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Two-year reorganization will streamline MTMC. (Historic Change).

Strategic Thinking

Change at MTMC was heralded by the development of a Strategic Planning Group in fall 1999. The members represented management, labor and field units. The group's mandate was simple: Put the command on a course for the future.

As the group reviewed the command, it found a number of processes that could be assessed and implemented rather quickly. One of the first was the centralization of the entire personal property workload at MTMC Headquarters. Among the early changes was the move of the Deputy Chief of Staff for Mobilization and Reserve Affairs workload from MTMC Headquarters to the Deployment Support Command, at Fort Eustis, Va.

With this work well under way, the focus shifted to MTMC's overseas groups and its 24 water ports. Other areas were identified as more protracted and would be addressed later.

The first step in the Strategic Planning Group's work was development of a MTMC Strategic Plan. In the fall and early winter of 1999, Strategic Planning Group members worked on the development of Strategic Plan 2000--a blueprint to focus the command for the next two years. The group matched work, process and output with authorizations, supervisors, and organizational layering.

Implementation of the plan's objectives was begun at once. Representatives of the different organizations and staff sections worked to meet strategic plan goals. Monthly meetings were held to monitor progress and results as the organization's modification began. Hiring was restrained and some positions were eliminated. The supervisor/employee ratio was increased from 1 to 6.7 to 1 to 13.6.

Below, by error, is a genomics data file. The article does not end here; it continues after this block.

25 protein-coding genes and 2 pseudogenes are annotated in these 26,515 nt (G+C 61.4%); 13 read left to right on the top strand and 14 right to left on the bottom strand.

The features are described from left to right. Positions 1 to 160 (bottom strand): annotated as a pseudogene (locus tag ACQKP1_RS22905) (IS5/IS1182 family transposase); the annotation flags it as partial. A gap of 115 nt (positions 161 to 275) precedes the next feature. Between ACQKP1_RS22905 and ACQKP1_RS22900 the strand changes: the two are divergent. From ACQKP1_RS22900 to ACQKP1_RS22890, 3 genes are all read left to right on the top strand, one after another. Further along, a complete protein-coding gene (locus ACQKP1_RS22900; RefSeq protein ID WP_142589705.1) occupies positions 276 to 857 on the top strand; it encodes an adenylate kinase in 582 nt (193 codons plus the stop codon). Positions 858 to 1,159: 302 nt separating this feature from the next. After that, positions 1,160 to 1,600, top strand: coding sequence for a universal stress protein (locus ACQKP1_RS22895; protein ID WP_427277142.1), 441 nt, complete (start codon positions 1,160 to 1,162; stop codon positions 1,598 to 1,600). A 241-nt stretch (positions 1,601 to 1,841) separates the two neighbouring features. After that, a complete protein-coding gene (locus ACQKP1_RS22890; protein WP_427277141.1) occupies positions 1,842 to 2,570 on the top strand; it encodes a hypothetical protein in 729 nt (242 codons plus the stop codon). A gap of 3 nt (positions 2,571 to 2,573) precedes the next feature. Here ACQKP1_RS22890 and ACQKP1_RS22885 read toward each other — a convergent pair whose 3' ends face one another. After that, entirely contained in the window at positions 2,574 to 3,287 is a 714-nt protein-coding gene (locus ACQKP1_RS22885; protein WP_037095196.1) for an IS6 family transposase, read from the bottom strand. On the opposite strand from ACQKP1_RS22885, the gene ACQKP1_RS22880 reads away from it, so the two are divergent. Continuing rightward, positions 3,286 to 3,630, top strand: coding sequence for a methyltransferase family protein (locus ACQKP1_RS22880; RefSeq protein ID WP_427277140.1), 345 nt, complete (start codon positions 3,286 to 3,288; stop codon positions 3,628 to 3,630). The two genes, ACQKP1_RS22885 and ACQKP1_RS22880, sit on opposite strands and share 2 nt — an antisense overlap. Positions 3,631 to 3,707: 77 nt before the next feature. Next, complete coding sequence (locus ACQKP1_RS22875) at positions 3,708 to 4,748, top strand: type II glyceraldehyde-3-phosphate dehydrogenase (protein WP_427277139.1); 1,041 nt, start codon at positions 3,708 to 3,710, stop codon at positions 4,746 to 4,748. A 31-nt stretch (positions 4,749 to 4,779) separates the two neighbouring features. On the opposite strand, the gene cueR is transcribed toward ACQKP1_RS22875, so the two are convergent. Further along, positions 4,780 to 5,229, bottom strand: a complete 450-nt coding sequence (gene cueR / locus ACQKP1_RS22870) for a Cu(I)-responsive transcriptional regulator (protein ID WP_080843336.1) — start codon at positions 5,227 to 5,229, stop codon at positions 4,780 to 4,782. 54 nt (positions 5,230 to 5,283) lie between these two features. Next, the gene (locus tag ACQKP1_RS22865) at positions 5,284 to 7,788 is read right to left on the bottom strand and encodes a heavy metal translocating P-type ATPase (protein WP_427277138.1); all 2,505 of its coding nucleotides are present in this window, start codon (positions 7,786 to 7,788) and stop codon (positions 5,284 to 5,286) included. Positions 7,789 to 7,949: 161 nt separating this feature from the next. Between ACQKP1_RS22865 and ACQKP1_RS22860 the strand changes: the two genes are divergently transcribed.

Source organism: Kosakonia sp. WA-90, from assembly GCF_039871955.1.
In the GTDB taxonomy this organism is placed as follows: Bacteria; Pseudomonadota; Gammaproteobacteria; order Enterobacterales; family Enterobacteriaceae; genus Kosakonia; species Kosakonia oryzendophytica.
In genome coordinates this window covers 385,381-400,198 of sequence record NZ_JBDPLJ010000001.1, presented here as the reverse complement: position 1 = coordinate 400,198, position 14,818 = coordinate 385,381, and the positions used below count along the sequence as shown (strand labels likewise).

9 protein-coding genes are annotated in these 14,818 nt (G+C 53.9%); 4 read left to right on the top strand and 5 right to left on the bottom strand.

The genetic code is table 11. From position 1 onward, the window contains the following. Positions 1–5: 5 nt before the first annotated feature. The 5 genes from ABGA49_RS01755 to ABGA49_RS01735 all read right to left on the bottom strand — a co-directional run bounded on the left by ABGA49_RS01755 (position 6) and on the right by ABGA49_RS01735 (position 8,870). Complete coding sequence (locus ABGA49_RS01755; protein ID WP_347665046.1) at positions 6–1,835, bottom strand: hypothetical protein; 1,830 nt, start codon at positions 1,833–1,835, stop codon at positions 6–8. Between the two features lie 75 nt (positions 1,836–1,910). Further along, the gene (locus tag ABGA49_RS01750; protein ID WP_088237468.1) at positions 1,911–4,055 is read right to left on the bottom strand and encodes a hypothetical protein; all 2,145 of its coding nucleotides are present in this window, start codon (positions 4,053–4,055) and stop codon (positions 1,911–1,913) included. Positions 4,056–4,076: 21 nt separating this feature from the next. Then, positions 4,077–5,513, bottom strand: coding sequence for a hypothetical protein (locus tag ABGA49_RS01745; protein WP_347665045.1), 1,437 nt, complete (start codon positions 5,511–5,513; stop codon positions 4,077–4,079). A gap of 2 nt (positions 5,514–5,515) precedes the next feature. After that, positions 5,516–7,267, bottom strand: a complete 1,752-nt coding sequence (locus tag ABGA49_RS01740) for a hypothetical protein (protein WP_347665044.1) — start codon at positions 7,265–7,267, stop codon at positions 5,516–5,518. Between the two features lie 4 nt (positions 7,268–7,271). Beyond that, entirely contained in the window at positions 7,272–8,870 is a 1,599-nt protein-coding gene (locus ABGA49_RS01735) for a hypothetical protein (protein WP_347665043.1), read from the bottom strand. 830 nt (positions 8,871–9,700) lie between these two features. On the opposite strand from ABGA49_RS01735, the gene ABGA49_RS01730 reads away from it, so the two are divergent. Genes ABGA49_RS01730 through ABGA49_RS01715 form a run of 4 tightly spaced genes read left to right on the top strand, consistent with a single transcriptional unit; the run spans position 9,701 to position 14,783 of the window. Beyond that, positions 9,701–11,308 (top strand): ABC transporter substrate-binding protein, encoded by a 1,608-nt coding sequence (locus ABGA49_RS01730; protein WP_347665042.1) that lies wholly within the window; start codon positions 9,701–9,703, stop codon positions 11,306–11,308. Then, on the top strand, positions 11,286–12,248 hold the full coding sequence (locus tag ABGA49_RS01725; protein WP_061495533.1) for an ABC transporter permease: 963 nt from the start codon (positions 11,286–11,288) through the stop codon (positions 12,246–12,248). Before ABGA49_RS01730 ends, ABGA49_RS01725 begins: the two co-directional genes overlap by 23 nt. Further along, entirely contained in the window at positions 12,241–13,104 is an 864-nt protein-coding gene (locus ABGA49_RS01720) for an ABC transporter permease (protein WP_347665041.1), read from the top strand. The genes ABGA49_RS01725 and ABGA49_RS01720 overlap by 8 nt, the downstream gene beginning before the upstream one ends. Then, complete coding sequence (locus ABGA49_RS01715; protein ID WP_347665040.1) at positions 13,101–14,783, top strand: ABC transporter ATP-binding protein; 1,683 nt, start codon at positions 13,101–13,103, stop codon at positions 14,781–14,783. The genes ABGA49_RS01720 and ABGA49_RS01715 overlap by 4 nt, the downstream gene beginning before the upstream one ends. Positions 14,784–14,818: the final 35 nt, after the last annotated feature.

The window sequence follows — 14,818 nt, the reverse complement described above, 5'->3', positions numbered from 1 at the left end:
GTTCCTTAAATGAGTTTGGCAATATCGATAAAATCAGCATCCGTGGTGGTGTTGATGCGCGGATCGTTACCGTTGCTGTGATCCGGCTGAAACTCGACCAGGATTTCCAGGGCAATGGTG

Battalion Evaluation Group

MTMC terminal units had nearly identical missions, but no standard structure. A Battalion Evaluation Group was formed of four MTMC terminal commanders. Group members developed a standard port model staffing of 26 with factoring elements that could be used to justify augmentation based on the military concept of mission, enemy, terrain and tactics.

This standardization provided a positive training impact. Terminal commanders trained their military and civilian staffs to precise standards. As a consequence, MTMC workers could be shifted to other ports--a real force multiplier.

Changes were also made in the organizational structures of the 598th Transportation Group and the 599th Transportation Group. The staffing and job descriptions of the two organizations, with identical missions, were made similar.

In spring 2000, awareness began to build that there were other areas where efficiency was possible.

Standardization & Centralization

There were pockets of personnel, supply, and finance activity in virtually every echelon of the Command, and they were unevenly distributed. Efficiency and effectiveness suffered because there was no single location for many functions among MTMC headquarters, subordinate commands and port units.